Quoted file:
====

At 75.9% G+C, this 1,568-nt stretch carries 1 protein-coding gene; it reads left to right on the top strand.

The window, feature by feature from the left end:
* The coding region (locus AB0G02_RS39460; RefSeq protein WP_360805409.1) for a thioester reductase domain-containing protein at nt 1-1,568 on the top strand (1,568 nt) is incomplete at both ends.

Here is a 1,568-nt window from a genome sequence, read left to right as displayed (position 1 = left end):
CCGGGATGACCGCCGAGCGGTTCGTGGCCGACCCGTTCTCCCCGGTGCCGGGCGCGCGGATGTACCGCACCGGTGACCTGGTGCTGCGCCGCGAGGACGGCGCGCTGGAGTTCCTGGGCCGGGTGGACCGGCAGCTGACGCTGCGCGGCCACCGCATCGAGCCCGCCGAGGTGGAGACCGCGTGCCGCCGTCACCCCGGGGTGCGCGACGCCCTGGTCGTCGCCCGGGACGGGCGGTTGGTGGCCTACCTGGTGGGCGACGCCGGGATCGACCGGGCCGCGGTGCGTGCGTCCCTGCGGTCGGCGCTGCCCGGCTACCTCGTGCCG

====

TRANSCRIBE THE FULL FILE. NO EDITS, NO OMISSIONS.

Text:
At 75.9% G+C, this 1,568-nt stretch carries 1 protein-coding gene; it reads left to right on the top strand.

The window, feature by feature from the left end:
* The coding region (locus AB0G02_RS39460; RefSeq protein WP_360805409.1) for a thioester reductase domain-containing protein at nt 1-1,568 on the top strand (1,568 nt) is incomplete at both ends.

Here is a 1,568-nt window from a genome sequence, read left to right as displayed (position 1 = left end):
CCGGGATGACCGCCGAGCGGTTCGTGGCCGACCCGTTCTCCCCGGTGCCGGGCGCGCGGATGTACCGCACCGGTGACCTGGTGCTGCGCCGCGAGGACGGCGCGCTGGAGTTCCTGGGCCGGGTGGACCGGCAGCTGACGCTGCGCGGCCACCGCATCGAGCCCGCCGAGGTGGAGACCGCGTGCCGCCGTCACCCCGGGGTGCGCGACGCCCTGGTCGTCGCCCGGGACGGGCGGTTGGTGGCCTACCTGGTGGGCGACGCCGGGATCGACCGGGCCGCGGTGCGTGCGTCCCTGCGGTCGGCGCTGCCCGGCTACCTCGTGCCG